Saturday, October 04, 2008

Freedom and Gay Marriage

Most people love to advertise their support for freedom. But what galls me is when people support freedom in their words but deny it in their actions and in their voting. It is easy for us to see this hypocrisy in totalitarian regimes, but it occurs frequently in our own society. The following is a contemporary example that has been bothering me for a few years.

We hear our politicians talk about spreading freedom to other countries in one breathe, and then in the next breath we hear them advocate that we deny freedom for gays to marry. "Denying gay marriage" is an abstract term to most people, so it helps to think more specifically. What would you say if the government did not permit you to marry the person you chose? Surely that would be severe curtailment of your freedom. In the same way denying gays the right to marry is a severe restriction on their freedom.

We outlaw certain actions that cause harm to others, such as stealing. But the harm has to be real. For example, a general discomfort with interracial marriage is not a sufficient harm to justify denying people the right to marry outside their race. So what specific and real harm does gay marriage cause that would be enough to deny them the right to marry? If a gay couple living next door to you got married, how would that harm you specifically? Would that harm your marriage? If not, then what business do we have telling gays they are not permitted to marry?

3 comments:

  1. D,

    Thanks for posting this on facebook, I would never have found it otherwise. It is so refreshing to hear a fair and logical perspective on the things you write about. I often feel frustrated with Christians who cannot discuss other points of view or question what it is they believe and why, and who are threatened by those of us who do.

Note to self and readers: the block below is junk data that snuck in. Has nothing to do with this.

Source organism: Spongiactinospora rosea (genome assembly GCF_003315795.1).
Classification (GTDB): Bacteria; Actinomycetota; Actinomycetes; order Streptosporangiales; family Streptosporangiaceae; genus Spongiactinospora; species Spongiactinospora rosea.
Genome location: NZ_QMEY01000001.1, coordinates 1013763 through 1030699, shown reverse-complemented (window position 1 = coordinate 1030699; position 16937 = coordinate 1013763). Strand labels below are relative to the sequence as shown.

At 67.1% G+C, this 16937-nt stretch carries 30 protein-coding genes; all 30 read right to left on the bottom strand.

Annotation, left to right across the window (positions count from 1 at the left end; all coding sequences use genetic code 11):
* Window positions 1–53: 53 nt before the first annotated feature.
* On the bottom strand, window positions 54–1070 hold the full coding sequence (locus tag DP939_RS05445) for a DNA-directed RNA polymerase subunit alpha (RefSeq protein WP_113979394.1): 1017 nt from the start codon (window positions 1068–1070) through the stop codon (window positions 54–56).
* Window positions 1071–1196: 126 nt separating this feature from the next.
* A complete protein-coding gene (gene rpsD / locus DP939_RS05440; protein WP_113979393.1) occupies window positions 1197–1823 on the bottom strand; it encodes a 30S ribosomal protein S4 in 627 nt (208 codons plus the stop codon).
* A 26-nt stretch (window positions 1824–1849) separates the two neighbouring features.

Keep it up!

    A

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  2. That's an interesting point about why something should be illegal if it doesn't cause harm to others. I don't think the legal issue is whether or not gay marriage would cause harm to others. I think the legal issue is the definition of marriage as being between a man and a woman. In this case, the state seems to defer to the church, in that this is probably the church's definition of marriage.

    If we wanted real separation of church and state, however, the state should define marriage on its own, independent of the church definition. And the state definition should allow for same-sex marriage. Churches may not like that, but that's their problem; the gay couples don't have to get married in a church.

    The problem is that politicians are never going to support this, because the gay voting base is so small that it's not worth courting, even if the politician truly believes in gay rights. And the potential public backlash from supporting gay marriage is so strong that no one would dare to stand up for it.

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  3. I think the issue goes beyond two people in love, which is often the argument of those seeking to have their unions legitimized by the government. Marriage is and historically has been an institution created for the protection of women and children (even in cases of polygamy - think about wives vs. concubines). So, one, there needs to be a discussion as to marriage as a social institution and its function as such. Secondly, a question that doesn't seem to get any attention is why and how the US government got involved in recognizing / legitimizing marriage in the first place? Surely, gay marriage and polygamist marriages (whatever you like, even) take place all the time in secular, civil ceremonies without government interference or involvement. Why isn't that enough? Furthermore, the constitution says nothing about marriage; so why seek legitimacy from the government, especially since the outcome will only involve imposing another particular set of lifestyle concerns onto the governed? The government already interferes enough when it comes to the raising of your children, where they can go to school, sex ed and medication in school, custody cases in divorce, ad in finitum.

    That's my 2 cents. Interesting forum. Thanks.

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